Like many people, I occasionally “telecommuted” for work—avoiding flooded roads (the Houston version of a snow day), catching up on expense reports, or connecting with clients in another time zone—until last spring. My wife and I married in April and, in May, we relocated the dog, the home and my position with The Alexander Group to Denver. I became a full-time remote worker for the first time. And I am not alone in embracing the remote work approach.
According to Gallup, 43 percent of US employees work remotely all or some of the time. Workplace researcher GlobalWorkplaceAnalytics.com reported that, among the population who are not self-employed, “Regular work-at-home…has grown by 140% since 2005.”
Despite this upward trend, several big employers, like Apple and Google, never embraced flexible work arrangements. Other companies—Yahoo, Bank of America, Aetna—have reduced or completely eliminated their telecommuting programs. Recently, IBM, the company that pioneered the movement, announced that it wanted thousands of workers to return to a physical office again.
Why are these companies reversing their telecommuting policies?
Can’t beat face-to-face conversation for collaboration
Working remotely works well for positions, like mine, that mainly require interaction with clients or other far-flung associates. It also works well for positions that don’t require much interaction at all, such as writers, data analysts, or software developers.
But for other types of work that require collaboration, there is efficiency in proximity. Electronic communication technologies such as email, videoconferencing and apps like Slack are expensive and cumbersome when compared to the original communication technology: face-to-face conversation.
When IBM recalled its marketing team to centralized offices, Chief Marketing Officer Michelle Peluso justified the move, saying “There is something about a team being more powerful, more impactful, more creative, and frankly hopefully having more fun when they are shoulder to shoulder.”
“I think these companies are really struggling to compete at an innovation level with smaller-stage organizations,” said Thanh Nguyen, managing director of HR consulting firm Connery Consulting in a recent NBC News article. “They’re thinking of every single possible way to reunite people to drive better innovations.”
Nguyen hypothesizes that larger bureaucracies can’t compete with young start-ups with a dispersed workforce. “While [remote working] solutions like Slack and Asana make telecommuting much easier, it's difficult when you have a sub team of 1,000.”
Former Yahoo CEO Marissa Mayer defended her 2013 decision to end the company’s work-from-home policy by first acknowledging that “people are more productive when they’re alone,” and then adding, “but they are more collaborative and innovative when they’re together. Some of the best ideas come from pulling two different ideas together.”
And there may be science behind that. Researchers from UC San Diego and UC Irvine demonstrated the value of verbal and non-verbal communication in an analysis of a simulated flight—specifically the moments after one crew member diagnoses a fuel leak. Using verbal and nonverbal communication, the three-man crew identify and diagnose the situation in just 24 seconds. How many e-mail messages would have been needed to achieve the same end result?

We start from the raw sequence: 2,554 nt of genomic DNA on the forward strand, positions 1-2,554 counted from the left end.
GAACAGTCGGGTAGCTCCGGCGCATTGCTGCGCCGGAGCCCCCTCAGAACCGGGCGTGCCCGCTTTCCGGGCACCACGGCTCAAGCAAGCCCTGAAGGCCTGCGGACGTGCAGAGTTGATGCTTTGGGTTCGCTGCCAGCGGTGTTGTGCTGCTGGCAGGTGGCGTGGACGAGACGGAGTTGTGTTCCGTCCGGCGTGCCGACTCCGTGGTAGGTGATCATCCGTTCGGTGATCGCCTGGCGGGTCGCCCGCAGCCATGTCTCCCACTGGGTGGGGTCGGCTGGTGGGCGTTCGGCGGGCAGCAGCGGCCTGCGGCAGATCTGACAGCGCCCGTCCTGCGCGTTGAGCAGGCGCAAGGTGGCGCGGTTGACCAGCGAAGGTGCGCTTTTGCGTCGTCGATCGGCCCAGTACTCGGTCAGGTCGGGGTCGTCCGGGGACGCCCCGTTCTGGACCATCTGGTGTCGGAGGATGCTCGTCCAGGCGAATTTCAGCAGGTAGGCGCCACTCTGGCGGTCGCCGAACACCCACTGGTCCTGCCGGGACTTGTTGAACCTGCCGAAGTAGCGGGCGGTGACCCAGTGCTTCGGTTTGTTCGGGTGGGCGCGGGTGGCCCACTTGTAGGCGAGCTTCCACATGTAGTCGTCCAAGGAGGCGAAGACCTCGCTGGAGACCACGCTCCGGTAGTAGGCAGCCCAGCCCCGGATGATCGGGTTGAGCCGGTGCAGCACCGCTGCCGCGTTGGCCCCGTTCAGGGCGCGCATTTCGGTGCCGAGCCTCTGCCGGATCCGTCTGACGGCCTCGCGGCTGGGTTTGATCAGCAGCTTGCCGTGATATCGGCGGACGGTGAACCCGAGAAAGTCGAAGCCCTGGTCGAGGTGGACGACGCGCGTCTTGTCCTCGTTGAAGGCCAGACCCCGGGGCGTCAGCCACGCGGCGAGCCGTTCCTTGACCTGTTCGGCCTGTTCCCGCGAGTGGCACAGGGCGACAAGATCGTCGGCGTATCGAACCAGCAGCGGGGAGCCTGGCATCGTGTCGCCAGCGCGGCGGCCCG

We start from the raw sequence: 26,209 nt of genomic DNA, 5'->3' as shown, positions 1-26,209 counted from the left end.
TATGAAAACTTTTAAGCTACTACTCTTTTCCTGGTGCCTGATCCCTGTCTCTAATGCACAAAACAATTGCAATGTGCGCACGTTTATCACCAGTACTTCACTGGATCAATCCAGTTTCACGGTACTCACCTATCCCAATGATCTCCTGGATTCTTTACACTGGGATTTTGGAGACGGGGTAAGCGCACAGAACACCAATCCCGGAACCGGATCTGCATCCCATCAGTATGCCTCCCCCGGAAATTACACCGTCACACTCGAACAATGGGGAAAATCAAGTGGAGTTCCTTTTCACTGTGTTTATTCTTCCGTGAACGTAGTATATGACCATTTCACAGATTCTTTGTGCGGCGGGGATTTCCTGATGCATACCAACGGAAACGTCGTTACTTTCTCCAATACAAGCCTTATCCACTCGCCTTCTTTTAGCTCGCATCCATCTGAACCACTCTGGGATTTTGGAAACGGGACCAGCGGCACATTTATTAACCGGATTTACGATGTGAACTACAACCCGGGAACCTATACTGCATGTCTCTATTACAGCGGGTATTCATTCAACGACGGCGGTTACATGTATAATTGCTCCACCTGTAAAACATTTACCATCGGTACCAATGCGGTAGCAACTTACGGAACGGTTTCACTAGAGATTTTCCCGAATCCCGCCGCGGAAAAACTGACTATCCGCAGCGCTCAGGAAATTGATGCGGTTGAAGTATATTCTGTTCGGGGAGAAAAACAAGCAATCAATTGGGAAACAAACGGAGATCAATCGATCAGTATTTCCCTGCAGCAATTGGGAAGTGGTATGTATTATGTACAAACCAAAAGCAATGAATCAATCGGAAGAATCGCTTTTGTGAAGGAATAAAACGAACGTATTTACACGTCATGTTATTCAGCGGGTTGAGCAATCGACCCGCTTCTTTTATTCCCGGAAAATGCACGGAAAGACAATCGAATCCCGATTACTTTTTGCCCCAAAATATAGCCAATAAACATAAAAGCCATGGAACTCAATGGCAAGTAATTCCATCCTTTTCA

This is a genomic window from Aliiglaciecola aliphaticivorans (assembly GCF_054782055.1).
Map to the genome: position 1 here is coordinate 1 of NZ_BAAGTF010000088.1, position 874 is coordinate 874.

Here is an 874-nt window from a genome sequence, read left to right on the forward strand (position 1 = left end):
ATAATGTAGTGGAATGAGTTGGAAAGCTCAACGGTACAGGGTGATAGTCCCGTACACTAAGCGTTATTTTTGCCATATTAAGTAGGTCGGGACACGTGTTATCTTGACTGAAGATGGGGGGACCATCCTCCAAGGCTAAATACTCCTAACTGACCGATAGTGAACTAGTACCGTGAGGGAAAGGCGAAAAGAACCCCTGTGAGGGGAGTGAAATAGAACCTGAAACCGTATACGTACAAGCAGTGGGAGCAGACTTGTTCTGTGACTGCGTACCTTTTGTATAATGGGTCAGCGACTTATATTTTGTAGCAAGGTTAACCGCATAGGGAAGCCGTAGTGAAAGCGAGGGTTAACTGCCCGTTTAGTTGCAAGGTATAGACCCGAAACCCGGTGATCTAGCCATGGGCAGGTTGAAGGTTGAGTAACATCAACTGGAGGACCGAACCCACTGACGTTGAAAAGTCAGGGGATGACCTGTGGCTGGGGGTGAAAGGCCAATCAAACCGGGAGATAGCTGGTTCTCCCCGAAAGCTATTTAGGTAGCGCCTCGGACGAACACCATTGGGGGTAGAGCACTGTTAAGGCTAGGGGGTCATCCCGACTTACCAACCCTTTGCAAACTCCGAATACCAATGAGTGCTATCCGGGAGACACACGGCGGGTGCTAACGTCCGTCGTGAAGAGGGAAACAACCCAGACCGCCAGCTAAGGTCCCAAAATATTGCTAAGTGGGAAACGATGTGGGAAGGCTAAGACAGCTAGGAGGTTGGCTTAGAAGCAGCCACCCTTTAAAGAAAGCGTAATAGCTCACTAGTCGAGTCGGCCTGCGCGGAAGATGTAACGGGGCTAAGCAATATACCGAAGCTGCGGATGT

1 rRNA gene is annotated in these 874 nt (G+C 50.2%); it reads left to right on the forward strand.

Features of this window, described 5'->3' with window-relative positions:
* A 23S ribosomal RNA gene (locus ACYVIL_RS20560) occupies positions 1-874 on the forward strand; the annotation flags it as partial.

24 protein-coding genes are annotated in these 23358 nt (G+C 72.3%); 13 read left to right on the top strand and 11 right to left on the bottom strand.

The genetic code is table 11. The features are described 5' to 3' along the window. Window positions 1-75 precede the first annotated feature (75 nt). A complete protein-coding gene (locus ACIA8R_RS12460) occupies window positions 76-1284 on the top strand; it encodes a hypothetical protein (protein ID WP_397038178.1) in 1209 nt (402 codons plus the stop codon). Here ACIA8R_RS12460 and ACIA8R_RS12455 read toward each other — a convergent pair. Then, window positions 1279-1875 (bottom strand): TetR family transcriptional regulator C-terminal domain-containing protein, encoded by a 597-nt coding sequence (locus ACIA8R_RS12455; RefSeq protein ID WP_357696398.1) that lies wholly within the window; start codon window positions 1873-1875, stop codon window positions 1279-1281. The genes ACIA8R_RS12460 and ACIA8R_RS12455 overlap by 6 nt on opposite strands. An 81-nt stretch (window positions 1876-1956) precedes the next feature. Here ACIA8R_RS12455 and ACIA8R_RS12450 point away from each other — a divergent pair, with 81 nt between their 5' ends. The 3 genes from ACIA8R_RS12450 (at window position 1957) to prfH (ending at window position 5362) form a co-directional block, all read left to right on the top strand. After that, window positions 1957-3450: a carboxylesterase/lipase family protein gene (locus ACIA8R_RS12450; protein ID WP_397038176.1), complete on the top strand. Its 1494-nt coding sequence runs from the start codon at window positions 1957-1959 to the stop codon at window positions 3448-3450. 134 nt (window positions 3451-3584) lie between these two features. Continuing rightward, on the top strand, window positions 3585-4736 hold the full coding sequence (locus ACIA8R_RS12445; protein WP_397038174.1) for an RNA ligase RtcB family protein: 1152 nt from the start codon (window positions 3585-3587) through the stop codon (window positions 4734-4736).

When does remote work… work?
Having spent the majority of my career in an office environment, I held romanticized notions of working from home—no commute time, lower dry-cleaning bill, all-hours access to the kitchen. While true, there were also unforeseen challenges.
We have a very large dog (103 lbs.), a glass front door, and an unfortunately sensitive Ring-brand doorbell. For several months, every time someone walked past the house or up to the door, the dinging of the sensor led to the dog charging to the front door, his “big boy” voice erupting throughout the house. Until we lowered the sensitivity, my finger continuously hovered over the mute button on every call.
Today, I am a remote-working pro. And while it isn’t all PJs and paradise, there are some undeniable advantages:
- With limited or no distractions, like unplanned meetings or loud colleagues, a disciplined remote worker can better focus on the task at hand. There was a two- or three-day stretch recently when I was slammed with work and looming deadlines. Lacking a commute to and from an office, I was at my desk only minutes after waking up each day and, limiting potential distractions and with no unplanned interruptions, I was able to successfully finish my tasks in a fraction of the time it would have normally taken me.
- A study by PGI, a leading provider of software services, found “that 82 percent of telecommuters reported lower stress levels” and “80 percent of workers reported higher morale when working from home.
- According to GlobalWorkplaceAnalytics.com, “Two-thirds of employees would take another job to ease the commute.” Thirty-six percent percent would choose it over a pay raise. When considering a remote work option, employers have to ask, what is the value of employee retention?
There’s no denying the attractiveness to employees and potential productivity gains of a flexible work arrangement. At the same time, there’s no substitute for proximity and old-fashioned face-to-face conversation to fuel creativity and collaboration. In the end, every company must embrace the balance that works best for their workforce and their organization’s strategic priorities.